#Unacceptable IT is pervasive | | G-CloudG-Cloud – "Real progress has been blocked by many things including an absence of capability in both departments and their suppliers, by a strong resistance to change, by the perverse incentives of contracts that mean its cheaper to pay service credits than to fix the problem and by an unwillingness to embrace the potential of newer and smaller players to offer status quo-busting ideas."
Canada’s Action Plan on Open Government 1 / 5 – "Canada's commitment to open government is part of the federal government's efforts to foster greater openness and accountability, to provide Canadians with more opportunities to learn about and participate in government, to drive innovation and economic opportunities for all Canadians and, at the same time, create a more cost effective, efficient and responsive government."
As part of an EU-funded bit of work we are working on with Lincolnshire County Council, we’re running an event in Louth next Saturday to demonstrate a whole range of useful and innovative technology that people working in the creative, cultural and heritage sectors would find especially cool.
Kind of Digital, in co-operation with Lincolnshire County Council are holding a one-off digital demonstrator day for the Arts, Creative and Cultural sector in East Lindsey.
This one day event in Louth offering you the opportunity to connect and participate in some great digital technology demonstrations with top technologists, future-forward practioners and thought leaders.
Get hands-on with cutting edge equipment such as 3D scanners and learn how they can benefit your business. We want you to leave this event, inspired, connected and clued into what digital can mean for your business.
The event will also kick start our consultation into the development of Creative Hubs across East Lindsey, leading to the implementation of new digital technologies to grow local infrastructure, networks and great creative business ideas.
This is part of a series of events in the DigitalLincs programme focused on the development of East Lindsey’s creative industries infrastructure.
Civility in service | Public Strategist – "Civil servants should understand the constraints they accept as part of the job. They – and everybody else – should understand the limitations on public speech (not quite the same thing) which are part of the deal."
Gotta love blogging local government types. Great post here from Warwickshire County Council’s Jim Morton about their developing IT strategy.
My favourite bit:
1. Embrace the practice of using ICT as a Utility: It is now possible to consume software, development platforms and infrastructure from the cloud which can potentially lead to many benefits. We need to understand where working this way will help save us time and money as well as avoid extensive development in re-inventing the wheel where a product or service can be used off the shelf. As an example our open data site is already provided using the Ruby on Rails platform as a service provider Heroku.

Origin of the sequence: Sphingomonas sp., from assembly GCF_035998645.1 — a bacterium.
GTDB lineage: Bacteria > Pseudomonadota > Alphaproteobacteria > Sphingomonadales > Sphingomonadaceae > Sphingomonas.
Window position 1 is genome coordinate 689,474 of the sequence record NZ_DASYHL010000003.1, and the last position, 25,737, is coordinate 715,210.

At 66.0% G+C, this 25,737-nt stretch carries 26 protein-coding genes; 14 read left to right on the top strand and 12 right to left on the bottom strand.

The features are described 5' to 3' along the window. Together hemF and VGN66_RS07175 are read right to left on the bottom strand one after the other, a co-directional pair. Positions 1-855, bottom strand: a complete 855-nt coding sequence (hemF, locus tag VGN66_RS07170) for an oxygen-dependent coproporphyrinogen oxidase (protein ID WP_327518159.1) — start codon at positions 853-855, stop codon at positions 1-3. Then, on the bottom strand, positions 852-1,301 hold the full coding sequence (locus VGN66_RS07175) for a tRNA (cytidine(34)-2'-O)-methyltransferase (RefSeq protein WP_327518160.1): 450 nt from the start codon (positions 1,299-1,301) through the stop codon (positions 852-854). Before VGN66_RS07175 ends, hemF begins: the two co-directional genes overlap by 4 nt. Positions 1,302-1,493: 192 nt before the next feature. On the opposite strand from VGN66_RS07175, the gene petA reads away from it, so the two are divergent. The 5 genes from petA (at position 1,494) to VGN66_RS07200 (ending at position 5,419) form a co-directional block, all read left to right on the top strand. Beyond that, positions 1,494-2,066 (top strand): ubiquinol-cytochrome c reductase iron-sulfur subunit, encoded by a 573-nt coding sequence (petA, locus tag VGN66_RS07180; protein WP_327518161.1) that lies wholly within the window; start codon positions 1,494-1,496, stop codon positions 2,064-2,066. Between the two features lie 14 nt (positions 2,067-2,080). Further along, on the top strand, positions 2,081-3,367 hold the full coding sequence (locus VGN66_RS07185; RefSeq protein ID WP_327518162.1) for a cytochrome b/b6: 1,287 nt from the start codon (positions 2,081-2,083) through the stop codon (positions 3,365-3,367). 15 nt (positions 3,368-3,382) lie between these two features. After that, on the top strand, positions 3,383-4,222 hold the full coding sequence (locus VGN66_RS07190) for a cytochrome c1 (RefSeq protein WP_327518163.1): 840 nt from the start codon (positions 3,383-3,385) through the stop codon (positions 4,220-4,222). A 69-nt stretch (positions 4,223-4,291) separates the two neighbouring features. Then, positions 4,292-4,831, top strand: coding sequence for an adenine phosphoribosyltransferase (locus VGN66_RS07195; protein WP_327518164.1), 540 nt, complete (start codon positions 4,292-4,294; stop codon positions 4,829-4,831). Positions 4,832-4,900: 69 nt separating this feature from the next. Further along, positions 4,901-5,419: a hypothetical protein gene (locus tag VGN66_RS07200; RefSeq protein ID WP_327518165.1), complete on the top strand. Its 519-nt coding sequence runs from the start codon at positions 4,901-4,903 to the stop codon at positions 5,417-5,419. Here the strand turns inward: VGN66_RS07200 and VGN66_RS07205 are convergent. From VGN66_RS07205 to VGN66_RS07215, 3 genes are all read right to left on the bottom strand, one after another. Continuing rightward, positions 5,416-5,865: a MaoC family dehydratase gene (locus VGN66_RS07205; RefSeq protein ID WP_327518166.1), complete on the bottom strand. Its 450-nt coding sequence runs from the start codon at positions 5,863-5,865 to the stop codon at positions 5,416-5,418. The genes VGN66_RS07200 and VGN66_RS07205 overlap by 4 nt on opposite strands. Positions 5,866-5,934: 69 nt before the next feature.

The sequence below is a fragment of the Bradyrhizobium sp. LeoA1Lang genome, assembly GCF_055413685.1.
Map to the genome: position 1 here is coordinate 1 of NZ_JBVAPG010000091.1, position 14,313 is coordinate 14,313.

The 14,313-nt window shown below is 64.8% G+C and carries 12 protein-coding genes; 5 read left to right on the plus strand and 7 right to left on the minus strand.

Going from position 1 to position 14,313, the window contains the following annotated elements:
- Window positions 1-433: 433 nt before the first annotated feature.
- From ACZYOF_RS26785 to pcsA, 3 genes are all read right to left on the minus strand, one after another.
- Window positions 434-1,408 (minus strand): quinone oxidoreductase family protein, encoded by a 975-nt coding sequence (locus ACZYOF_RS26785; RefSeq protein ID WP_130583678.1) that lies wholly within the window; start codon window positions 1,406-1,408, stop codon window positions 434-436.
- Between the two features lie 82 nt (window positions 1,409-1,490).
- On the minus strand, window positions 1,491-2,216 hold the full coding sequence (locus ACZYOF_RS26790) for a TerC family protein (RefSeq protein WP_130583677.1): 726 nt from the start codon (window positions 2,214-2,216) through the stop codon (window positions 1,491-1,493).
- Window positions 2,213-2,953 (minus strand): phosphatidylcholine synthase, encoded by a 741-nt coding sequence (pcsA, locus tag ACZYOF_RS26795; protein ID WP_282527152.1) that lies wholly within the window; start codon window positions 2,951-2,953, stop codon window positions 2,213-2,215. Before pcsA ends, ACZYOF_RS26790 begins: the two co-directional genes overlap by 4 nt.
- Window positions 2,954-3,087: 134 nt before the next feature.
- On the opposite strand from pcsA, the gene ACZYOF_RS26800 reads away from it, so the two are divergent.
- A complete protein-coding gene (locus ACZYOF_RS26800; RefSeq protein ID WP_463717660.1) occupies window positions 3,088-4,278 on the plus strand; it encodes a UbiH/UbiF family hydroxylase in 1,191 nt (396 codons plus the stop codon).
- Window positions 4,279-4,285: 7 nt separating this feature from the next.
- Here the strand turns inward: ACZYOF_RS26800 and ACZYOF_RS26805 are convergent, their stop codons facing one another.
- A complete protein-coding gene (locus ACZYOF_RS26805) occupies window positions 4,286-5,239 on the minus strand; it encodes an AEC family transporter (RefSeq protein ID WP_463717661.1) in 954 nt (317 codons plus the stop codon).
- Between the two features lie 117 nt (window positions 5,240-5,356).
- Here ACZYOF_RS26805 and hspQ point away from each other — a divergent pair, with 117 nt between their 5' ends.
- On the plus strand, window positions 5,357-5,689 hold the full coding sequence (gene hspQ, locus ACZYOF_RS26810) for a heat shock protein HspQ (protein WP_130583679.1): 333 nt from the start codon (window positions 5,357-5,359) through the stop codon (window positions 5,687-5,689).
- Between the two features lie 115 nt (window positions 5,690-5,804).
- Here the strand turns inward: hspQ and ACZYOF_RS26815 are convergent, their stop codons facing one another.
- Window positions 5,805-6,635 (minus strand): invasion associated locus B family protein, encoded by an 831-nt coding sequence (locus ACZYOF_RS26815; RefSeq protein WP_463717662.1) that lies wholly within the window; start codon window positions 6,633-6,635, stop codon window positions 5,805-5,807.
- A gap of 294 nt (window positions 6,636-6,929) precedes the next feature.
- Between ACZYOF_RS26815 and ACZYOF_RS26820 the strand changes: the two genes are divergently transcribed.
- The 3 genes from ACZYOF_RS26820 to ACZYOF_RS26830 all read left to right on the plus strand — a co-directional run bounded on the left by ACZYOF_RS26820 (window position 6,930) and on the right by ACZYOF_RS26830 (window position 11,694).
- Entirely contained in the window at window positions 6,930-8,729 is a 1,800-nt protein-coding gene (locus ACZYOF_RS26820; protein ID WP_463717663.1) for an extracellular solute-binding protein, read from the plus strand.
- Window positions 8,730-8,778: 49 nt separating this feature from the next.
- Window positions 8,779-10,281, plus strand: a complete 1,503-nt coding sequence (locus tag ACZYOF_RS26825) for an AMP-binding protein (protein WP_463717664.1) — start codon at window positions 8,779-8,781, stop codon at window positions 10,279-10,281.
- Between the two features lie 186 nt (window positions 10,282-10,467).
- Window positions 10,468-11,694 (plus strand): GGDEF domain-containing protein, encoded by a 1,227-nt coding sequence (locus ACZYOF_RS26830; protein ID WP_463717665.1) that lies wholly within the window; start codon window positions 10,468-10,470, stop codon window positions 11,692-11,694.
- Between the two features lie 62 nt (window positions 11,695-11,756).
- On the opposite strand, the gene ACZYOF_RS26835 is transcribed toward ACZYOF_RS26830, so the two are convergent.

2. Warwickshire as a service: This is a (hopefully) catchy way of saying that we need to expand our initial work on open data to include as many of our data sets and services as possible i.e. build an open API for the organisation. The vision is that both internal and external developers will make use of the same building blocks for creating services applications and web sites.
3. Rational approach to information management: We need to overcome the historical and technical silos that we have built up around information to build single sources of the truth and gain a clearer understanding of the context around our data and documents. This will allow us to build more useful, accurate applications and web sites as well as providing clear understanding of which information must be kept safe and secure.
4. Use the web to extend the organisation: We need to move from an arms-length model of interacting with the public web via a curated web presence and individual point solutions for deeper interaction to becoming an organisation that is engaged with the web at a cultural as well as technical level. Staff at WCC need to merge the web into their everyday work-life in the same way that they do in their personal lives.
The direction of travel has nevertheless been predetermined by irresistible trends on which central government cuts are a powerful catalyst. Networked citizens have high expectations of digital services. Professionals have realised that open data, open standards and transparency are incontestable requirements of the networked age. Digital innovation, joined up services, citizen-centricity and wide collaboration are all emerging quite naturally as every possible actor, from public and private entities to all kinds of people, are thrust into ever greater immediacy by the internet.
What is happening to local government is a form of coagulation. But it is happening slowly. It relies on internet infrastructure, so it must wait until local authorities have finished building their bits of the Public Sector Network, and the public sector as a whole has established a competent way of formulating open standards of interoperability.